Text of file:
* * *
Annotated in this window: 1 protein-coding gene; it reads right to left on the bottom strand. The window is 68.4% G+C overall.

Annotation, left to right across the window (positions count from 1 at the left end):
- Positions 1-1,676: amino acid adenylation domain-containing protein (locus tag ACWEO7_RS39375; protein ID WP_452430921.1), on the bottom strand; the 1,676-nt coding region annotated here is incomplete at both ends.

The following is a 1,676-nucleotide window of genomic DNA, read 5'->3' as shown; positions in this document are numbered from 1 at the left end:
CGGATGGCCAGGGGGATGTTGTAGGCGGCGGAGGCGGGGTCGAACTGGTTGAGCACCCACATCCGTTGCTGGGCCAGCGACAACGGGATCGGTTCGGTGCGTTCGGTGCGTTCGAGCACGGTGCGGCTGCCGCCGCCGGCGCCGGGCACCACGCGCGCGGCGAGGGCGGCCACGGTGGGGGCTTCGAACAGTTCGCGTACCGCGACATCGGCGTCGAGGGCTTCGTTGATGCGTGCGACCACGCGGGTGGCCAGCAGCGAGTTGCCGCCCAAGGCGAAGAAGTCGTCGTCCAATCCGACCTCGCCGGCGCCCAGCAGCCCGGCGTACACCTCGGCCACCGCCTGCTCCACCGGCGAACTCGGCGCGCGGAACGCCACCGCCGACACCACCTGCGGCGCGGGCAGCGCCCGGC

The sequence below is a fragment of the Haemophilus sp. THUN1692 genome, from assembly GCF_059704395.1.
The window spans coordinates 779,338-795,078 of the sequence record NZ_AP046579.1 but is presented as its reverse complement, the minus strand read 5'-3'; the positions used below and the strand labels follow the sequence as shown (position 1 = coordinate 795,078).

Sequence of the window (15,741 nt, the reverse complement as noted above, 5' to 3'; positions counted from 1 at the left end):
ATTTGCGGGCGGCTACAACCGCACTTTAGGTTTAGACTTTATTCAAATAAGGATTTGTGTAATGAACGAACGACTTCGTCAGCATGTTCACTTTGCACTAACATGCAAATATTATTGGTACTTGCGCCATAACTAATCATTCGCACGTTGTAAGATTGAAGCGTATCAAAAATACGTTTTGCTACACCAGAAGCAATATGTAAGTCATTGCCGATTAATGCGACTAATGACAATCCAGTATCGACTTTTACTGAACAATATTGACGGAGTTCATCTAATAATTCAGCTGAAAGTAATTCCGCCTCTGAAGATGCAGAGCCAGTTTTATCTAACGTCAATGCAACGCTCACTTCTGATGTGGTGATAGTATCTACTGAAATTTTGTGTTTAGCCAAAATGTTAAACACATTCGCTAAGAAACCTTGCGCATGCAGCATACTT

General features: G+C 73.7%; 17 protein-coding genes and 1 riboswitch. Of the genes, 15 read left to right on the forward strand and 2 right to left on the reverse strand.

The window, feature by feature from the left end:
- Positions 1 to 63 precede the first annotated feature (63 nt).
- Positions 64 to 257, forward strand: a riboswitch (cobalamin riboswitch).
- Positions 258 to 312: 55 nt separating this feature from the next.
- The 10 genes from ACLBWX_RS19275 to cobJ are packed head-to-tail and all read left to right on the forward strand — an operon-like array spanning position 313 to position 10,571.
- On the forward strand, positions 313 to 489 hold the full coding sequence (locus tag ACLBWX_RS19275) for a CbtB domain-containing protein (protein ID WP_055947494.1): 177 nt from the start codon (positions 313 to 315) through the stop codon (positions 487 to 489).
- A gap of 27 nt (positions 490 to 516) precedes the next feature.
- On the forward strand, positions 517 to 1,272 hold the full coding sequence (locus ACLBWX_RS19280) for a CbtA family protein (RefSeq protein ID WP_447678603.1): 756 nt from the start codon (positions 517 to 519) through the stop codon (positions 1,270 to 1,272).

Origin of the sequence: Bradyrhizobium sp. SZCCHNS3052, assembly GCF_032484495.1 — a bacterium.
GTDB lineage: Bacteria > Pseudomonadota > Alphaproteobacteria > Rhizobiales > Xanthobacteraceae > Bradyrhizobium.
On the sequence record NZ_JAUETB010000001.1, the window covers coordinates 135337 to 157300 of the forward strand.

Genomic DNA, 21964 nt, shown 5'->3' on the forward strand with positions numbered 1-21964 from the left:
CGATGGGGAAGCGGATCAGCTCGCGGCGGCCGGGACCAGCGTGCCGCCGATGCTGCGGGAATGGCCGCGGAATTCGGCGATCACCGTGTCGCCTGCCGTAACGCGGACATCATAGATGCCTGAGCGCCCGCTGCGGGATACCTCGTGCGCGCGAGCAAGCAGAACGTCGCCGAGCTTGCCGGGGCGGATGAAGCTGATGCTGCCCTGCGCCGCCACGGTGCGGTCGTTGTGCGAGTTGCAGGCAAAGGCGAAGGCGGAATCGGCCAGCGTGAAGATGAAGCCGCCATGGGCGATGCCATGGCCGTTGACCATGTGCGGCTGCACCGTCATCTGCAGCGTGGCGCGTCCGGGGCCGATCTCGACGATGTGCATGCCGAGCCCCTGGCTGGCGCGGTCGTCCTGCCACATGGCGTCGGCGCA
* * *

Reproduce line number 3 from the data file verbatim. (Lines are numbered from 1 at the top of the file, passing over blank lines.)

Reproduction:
- Positions 1-1,676: amino acid adenylation domain-containing protein (locus tag ACWEO7_RS39375; protein ID WP_452430921.1), on the bottom strand; the 1,676-nt coding region annotated here is incomplete at both ends.